The third installment of Irish author Roddy Doyle's 'Barrytown Trilogy', following 'The Commitments' and 'The Snapper', depicts the hilarious yet poignant adventures of Bimbo. Upon being ... See full summary »
Francie and Joe live the usual playful, fantasy filled childhoods of normal boys. However, with a violent, alcoholic father and a manic depressive, suicidal mother the pressure on Francie ... See full summary »
An English Professor tries to deal with his wife leaving him, the arrival of his editor who has been waiting for his book for seven years, and the various problems that his friends and associates involve him in.
The third installment of Irish author Roddy Doyle's 'Barrytown Trilogy', following 'The Commitments' and 'The Snapper', depicts the hilarious yet poignant adventures of Bimbo. Upon being fired from his job at the bakery, Bimbo and his best mate go into business for themselves and purchase a chipper (a fish and chips van); but will the pressures of financial success sour their friendship forever? Written by
Dawn M. Barclift
This is the third story in Roddy Doyle's "Barrytown Trilogy", following the adventures of the Rabbitte family. However, as 20th Century Fox owned the film rights to the Rabbitte name (from The Commitments), the characters had to be re-named in the subsequent film adaptations (The Snapper, The Van). See more »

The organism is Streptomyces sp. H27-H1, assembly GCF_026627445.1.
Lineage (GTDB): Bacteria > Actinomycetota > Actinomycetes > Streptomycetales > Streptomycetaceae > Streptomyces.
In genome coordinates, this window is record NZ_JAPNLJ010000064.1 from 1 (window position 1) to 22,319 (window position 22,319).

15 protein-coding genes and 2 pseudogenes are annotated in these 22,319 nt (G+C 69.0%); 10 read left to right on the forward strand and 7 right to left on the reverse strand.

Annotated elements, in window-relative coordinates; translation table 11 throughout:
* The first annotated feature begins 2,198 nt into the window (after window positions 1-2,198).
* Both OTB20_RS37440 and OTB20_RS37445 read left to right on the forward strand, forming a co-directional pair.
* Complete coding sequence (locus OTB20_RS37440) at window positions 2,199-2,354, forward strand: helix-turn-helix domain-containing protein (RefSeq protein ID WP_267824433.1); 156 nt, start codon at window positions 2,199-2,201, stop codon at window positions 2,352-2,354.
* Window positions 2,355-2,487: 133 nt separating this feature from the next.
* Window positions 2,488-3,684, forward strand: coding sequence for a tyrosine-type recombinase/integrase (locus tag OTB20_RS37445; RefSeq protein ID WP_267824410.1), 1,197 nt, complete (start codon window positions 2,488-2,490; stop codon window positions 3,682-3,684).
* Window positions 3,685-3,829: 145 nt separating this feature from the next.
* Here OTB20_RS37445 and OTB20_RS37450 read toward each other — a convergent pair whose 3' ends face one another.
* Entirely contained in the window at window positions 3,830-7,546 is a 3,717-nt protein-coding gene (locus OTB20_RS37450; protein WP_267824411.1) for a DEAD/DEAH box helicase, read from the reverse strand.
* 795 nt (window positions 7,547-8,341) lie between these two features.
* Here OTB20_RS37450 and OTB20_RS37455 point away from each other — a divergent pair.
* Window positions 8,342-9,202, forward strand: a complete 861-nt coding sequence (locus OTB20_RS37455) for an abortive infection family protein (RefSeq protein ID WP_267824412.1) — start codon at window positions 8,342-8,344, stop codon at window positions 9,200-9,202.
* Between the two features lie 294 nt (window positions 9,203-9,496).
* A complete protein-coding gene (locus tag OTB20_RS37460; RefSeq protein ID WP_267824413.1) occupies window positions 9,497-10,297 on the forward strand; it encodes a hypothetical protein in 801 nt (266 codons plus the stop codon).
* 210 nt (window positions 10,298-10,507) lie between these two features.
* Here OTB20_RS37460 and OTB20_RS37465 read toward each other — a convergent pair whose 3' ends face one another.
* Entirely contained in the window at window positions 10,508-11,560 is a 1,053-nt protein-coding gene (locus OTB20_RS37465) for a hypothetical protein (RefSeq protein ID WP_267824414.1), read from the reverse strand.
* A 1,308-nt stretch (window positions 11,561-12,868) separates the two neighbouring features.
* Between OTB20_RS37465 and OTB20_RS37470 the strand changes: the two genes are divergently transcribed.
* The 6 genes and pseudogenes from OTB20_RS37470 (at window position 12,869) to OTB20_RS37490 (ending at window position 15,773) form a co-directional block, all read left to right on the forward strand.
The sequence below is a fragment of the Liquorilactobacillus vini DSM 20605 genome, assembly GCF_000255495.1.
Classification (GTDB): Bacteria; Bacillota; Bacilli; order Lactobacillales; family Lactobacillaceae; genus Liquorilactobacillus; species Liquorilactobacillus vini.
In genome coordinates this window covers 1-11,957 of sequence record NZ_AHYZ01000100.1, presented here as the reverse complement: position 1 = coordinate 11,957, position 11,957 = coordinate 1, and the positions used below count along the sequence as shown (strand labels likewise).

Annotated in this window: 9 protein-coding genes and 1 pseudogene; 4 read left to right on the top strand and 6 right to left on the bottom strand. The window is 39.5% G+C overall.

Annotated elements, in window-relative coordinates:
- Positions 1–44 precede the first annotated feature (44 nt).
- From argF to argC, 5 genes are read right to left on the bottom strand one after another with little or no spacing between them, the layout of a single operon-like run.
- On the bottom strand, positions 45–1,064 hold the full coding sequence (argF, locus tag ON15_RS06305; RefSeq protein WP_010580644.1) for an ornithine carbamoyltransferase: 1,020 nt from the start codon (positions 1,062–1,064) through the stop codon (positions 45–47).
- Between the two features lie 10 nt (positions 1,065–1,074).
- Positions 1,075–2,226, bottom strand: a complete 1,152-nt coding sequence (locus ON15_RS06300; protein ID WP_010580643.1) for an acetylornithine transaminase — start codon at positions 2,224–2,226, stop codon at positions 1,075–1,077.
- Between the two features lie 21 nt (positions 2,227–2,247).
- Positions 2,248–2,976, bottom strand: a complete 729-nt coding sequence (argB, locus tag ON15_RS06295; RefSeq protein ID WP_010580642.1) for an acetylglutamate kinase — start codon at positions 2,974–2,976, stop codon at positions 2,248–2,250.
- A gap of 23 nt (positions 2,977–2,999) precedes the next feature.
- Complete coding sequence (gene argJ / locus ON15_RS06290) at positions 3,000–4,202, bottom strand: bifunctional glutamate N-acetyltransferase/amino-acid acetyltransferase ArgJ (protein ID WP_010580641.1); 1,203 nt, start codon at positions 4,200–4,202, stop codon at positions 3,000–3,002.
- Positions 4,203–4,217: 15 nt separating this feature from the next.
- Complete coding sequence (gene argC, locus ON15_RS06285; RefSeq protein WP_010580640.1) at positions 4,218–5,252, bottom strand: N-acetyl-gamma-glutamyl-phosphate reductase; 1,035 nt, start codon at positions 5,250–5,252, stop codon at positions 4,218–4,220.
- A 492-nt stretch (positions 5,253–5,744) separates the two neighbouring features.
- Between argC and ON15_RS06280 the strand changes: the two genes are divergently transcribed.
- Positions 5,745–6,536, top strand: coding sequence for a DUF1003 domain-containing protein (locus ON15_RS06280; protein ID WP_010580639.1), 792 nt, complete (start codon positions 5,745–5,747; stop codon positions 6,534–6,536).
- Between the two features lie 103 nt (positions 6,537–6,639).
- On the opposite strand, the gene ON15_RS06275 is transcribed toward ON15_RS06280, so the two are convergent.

The movie is set during World Cup 1990, and on at least two occasions, the radio can be heard promoting 98FM. This station did not use this branding until the mid 1990s; it was called Classic Hits at the time. See more »
Got a bit of bad news today. Knocked me back a bit. I was let go.
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not the van-guard of Roddy Doyle adaptations, but still worth seeing
OK, apparently, Colm Meaney (happy birthday, Colm!) is best known for a "Star Trek" role, but I always associate him with his roles in adaptations of Roddy Doyle novels. They are "The Commitments", "The Snapper" and "The Van". The last one casts as a down-on-his-luck Dubliner who with his friend finds a grimy abandoned van and opens it up. While I mostly liked the movie, it did have the problem of showing the Irish drinking and moping about life's travails; is that the only way to stereotype people from the Emerald Isle? But otherwise, I found it a pretty good look at working-class life in Ireland. Once again, Stephen Frears added another accomplishment to his resume, recently continued with "The Queen". I recommend it, and see whether or not you want to get a bite to eat from any random van after watching this.
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